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America: Don't expect Republicans to address national debt
If you seriously think that the government will shut down for any extended period of time and the result would be a balanced budget or a more reasona ...
 
Wednesday, December 12, 2018
by Donald Wittmer
 

If you seriously think that the government will shut down for any extended period of time and the result would be a balanced budget or a more reasonable approach to our spending situation, then I want to tell you that Santa Claus is not coming down your chimney this Christmas. The whole situation is a hoax. Our Congress will pass the “spending authorizations” again and again since they do not and never have had a balanced budget. People, the Congressional salaries and expense accounts are in jeopardy. They are part of the spending bills necessary to keep our debt ridden government alive. Issues like funding the border wall will come up and eventually be resolved but the real question is how much debt can we live with and where will the debt dollars be spent.

We argue where the money the government doesn’t have will be spent. House-Senate negotiators have already agreed to fund $1.6 billion dollars for border security but President Trump wants $5 billion. If no deal is reached by December 21st, then we would have a “partial government shutdown” as our Congress has already approved a big chunk of the 2019 spending bills. Our deficit will rise to $1 trillion dollars in 2019 and the GOP tax cuts and omnibus spending bills are responsible. Red ink is flowing everywhere. The government will borrow $0.19 cents of every dollar it spends. Deficits will grow to $1.5 trillion dollars by 2028 and will exceed $2 trillion if Washington doesn’t cut spending.

Many economists believe that if deficits continue to rise and the National Debt grows, government borrowing will “crowd out” private lending and force up interest rates. The result will be that it will cost the government much more to finance the $21 trillion dollars in Treasury debt held by investors and foreign governments.

In fiscal year 2019, the federal budget will be $4.407 trillion dollars. The U.S. government estimates that it will take in $3.422 trillion in revenue. This creates a $985 billion dollar deficit for October 1, 2018 through September 30, 2019. Interest on the U.S. debt keeps rising. It is currently running $363 billion but with the global economy improving, Treasury yields are rising and interest on the debt is already the fastest growing federal expense.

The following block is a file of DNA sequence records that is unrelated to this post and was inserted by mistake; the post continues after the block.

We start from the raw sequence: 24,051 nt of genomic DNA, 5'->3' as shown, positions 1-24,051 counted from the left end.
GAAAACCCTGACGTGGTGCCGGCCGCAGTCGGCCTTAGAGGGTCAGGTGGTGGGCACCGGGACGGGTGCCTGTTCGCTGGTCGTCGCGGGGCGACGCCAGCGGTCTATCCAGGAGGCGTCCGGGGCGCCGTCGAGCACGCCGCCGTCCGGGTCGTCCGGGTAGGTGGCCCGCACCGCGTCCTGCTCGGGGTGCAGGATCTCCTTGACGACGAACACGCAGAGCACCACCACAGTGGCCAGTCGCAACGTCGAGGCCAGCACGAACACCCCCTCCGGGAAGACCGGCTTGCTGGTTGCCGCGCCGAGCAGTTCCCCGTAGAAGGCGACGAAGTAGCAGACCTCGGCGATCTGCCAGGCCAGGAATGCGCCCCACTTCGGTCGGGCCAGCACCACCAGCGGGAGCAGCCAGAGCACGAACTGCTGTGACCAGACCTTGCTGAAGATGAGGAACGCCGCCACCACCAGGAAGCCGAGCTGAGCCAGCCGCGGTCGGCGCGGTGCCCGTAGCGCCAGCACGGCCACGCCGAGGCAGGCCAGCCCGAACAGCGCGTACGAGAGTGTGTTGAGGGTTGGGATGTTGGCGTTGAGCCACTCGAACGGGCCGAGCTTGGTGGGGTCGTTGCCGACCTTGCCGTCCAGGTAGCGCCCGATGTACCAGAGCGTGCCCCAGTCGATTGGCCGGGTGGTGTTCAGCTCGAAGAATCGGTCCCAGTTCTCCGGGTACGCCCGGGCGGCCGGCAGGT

Curbing spending is the only way to control our deficits and ballooning debt.  Without some form of action now, we run the risk of an unstoppable debt spiral and the possibility of default on our existing debt is a real possibility. Regardless of whether we look at mandatory spending or discretionary spending, more dollars are going out at an accelerating rate than ever before. The tax cuts of 2017 were a generous effort to stimulate our economy but they are being financed by 100% debt. The future of Social Security and Medicare are at risk. Both programs face a future of paying out less than they take in. It is only a matter of time. Our government does not seem anxious to face this issue but an increase in taxes to fund both programs may be necessary very soon.

Our Congress will no doubt pass some form of a continuing resolution or temporary spending resolution to keep our government running before it shuts down but the bottom line is still the same. We are living on debt; we continue to increase this debt; and, we have absolutely no plan to stop the mounting debt or solve the long term problem.

Donald Wittmer writes for Catholic Journal.




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